KABUL – When Afghan President Hamid Karzai visits Washington this week, he’ll bring with him a list of complaints he has enumerated for months in public speeches – accusations that the United States has fomented corruption in Afghanistan and continues to violate the country’s sovereignty.
Karzai’s top advisers say he has been forced to go public with that critique because meetings with U.S. officials in Afghanistan have yielded no progress on the issues he values most. Now he’ll share the list of grievances with an American president in the midst of disentangling the U.S. military from its longest war.
The prospect of a diminished U.S. presence in Afghanistan hasn’t dulled the tone of Karzai’s critique, even though he claims to want a long-term American security footprint in his country. That footprint would be welcomed, his advisers say, but only if it is accompanied by concessions on a number of seemingly intractable issues.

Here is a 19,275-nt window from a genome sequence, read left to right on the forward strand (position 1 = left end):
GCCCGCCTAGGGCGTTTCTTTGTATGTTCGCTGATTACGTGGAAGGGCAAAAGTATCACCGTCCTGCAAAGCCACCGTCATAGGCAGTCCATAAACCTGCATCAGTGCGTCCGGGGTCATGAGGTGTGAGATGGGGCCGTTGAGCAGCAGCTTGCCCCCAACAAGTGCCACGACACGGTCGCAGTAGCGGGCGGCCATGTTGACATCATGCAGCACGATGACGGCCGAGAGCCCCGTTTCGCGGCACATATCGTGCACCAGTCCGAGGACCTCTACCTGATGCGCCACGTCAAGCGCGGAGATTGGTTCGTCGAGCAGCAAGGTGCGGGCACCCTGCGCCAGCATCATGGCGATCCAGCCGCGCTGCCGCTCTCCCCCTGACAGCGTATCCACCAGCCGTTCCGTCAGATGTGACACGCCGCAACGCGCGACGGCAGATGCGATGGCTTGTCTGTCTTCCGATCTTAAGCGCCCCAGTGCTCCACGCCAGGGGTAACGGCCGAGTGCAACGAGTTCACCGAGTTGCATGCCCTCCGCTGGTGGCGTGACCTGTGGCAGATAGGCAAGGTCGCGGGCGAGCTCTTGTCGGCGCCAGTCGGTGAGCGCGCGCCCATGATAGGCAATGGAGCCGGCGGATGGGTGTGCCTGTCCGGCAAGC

The world needs us more than we need them, said Abdul Karim Khurram, Karzai’s chief of staff.
Karzai wants U.S. officials to stop approving contracts with warlords who use the money for their own gains, according to his spokesman, Aimal Faizi. Karzai said in a speech last month that corruption is imposed on us, and it is meant to weaken our system – an assertion roundly rejected by U.S. officials in Afghanistan.
Karzai wants a full handover of the Parwan military prison, which U.S. officials approved last year but later rescinded, saying it appeared that Afghan officials were planning to release a slew of suspected terrorists.
He also wants a stronger Afghan air force, an end to U.S. military operations in villages and a guarantee that his country will be protected from cross-border incursions, particularly by insurgents from Pakistan.
For their part, officials in Washington said they plan to consult with Karzai on the possible size and character of the U.S. mission beyond 2014.
The Americans will also press him on his commitment to improving transparency and governance – both conditions attached to $16 billion in aid approved last year at an international donors conference in Tokyo.